After consumer credit seemed poised to be at a critical inflection point in December, after total credit increased by $6 billion, and all important revolving (i.e., credit card) credit component increasing by $2.3 billion, and the government - recently the only source of incremental consumer credit - largely absent from the monthly pickup, the January number confirmed this single month occurrence was largely a fluke, and was predicated by the already discussed consumer weakness seen in the beginning of the year. Not only did today's consumer credit update indicate last month's increase was revised lower by 33%, to just $4.1 billion (revolving revised from $2.3 billion to $2.1 billion), the revolving credit improvement is now dead and buried, after there was another drop in total revolving credit to the tune of $4.2 billion, more than wiping out last month's increase and printing the 28th of 29 consecutive monthly declines in revolving credit. Yet what is most troubling is that while non-revolving credit increased by $9.3 billion, $24.9 billion of this increase was due to the Federal Government, while the traditional source of credit: consumer banks, plunged by $15.1 billion M/M, the biggest monthly drop since the securitization-commercial reclassification in March of 2010. In addition all other holders of debt saw their notional amounts decline with the exception of savings institutions which increased by a token $345 million. Unfortunately for the Fed, consumer deleveraging is alive and healthy, meaning that the US government will need to fund the private sector indefinitely in the future, which also means monetization of the relentless surge in debt (note today's record $224 billion monthly budget deficit) will continue.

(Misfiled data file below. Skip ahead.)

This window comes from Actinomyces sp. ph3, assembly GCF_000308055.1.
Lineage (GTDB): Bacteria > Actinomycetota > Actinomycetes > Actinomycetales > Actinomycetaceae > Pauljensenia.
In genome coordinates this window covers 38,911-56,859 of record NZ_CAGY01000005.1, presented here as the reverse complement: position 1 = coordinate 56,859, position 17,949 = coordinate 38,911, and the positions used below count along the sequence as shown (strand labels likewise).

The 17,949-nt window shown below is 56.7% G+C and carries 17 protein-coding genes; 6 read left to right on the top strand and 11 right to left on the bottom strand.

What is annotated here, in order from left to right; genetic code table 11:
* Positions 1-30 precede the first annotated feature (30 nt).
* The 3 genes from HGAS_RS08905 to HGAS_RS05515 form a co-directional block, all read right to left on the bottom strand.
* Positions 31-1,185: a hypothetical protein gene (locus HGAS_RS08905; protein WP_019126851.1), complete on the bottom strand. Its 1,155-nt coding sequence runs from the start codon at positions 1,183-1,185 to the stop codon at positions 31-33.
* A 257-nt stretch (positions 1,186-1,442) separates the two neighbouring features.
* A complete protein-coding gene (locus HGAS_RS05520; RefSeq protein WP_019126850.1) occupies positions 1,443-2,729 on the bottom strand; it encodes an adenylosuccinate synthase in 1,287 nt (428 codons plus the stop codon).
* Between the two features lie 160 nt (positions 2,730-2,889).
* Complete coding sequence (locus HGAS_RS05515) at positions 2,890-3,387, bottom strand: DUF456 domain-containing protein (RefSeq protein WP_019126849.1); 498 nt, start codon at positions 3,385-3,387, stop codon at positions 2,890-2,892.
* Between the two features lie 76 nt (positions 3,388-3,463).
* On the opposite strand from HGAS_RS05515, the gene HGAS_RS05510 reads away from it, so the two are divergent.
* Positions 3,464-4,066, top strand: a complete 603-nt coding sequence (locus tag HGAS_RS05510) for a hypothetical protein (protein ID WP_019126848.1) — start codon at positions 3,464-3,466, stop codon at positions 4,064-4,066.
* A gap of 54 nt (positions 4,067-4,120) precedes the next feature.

Total monthly breakdown by credit components:
And monthly breakdown by M/M change in key holders of consumer debt: